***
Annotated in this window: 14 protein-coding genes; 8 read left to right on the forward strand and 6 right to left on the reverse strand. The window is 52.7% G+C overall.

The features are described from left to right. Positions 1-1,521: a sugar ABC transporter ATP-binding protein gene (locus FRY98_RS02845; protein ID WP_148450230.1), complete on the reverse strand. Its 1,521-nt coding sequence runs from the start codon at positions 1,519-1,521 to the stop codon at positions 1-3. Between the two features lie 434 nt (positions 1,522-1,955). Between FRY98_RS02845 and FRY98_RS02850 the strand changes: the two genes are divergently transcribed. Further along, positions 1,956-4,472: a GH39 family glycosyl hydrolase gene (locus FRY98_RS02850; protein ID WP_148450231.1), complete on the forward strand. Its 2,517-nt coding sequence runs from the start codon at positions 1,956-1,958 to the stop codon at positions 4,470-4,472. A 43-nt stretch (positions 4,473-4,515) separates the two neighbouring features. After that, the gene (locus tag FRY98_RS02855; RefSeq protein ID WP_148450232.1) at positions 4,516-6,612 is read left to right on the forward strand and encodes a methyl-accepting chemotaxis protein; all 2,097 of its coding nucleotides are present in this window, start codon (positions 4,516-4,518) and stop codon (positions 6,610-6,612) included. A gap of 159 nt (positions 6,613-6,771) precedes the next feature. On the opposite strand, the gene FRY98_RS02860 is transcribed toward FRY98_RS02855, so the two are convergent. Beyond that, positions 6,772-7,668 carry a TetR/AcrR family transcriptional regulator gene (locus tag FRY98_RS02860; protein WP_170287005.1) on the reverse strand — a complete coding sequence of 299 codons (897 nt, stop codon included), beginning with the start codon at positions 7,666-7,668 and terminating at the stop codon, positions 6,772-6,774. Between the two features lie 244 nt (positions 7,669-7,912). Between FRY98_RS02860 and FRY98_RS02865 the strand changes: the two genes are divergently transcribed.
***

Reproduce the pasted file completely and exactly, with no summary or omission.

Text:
Annotated in this window: 14 protein-coding genes; 8 read left to right on the forward strand and 6 right to left on the reverse strand. The window is 52.7% G+C overall.

The features are described from left to right. Positions 1-1,521: a sugar ABC transporter ATP-binding protein gene (locus FRY98_RS02845; protein ID WP_148450230.1), complete on the reverse strand. Its 1,521-nt coding sequence runs from the start codon at positions 1,519-1,521 to the stop codon at positions 1-3. Between the two features lie 434 nt (positions 1,522-1,955). Between FRY98_RS02845 and FRY98_RS02850 the strand changes: the two genes are divergently transcribed. Further along, positions 1,956-4,472: a GH39 family glycosyl hydrolase gene (locus FRY98_RS02850; protein ID WP_148450231.1), complete on the forward strand. Its 2,517-nt coding sequence runs from the start codon at positions 1,956-1,958 to the stop codon at positions 4,470-4,472. A 43-nt stretch (positions 4,473-4,515) separates the two neighbouring features. After that, the gene (locus tag FRY98_RS02855; RefSeq protein ID WP_148450232.1) at positions 4,516-6,612 is read left to right on the forward strand and encodes a methyl-accepting chemotaxis protein; all 2,097 of its coding nucleotides are present in this window, start codon (positions 4,516-4,518) and stop codon (positions 6,610-6,612) included. A gap of 159 nt (positions 6,613-6,771) precedes the next feature. On the opposite strand, the gene FRY98_RS02860 is transcribed toward FRY98_RS02855, so the two are convergent. Beyond that, positions 6,772-7,668 carry a TetR/AcrR family transcriptional regulator gene (locus tag FRY98_RS02860; protein WP_170287005.1) on the reverse strand — a complete coding sequence of 299 codons (897 nt, stop codon included), beginning with the start codon at positions 7,666-7,668 and terminating at the stop codon, positions 6,772-6,774. Between the two features lie 244 nt (positions 7,669-7,912). Between FRY98_RS02860 and FRY98_RS02865 the strand changes: the two genes are divergently transcribed.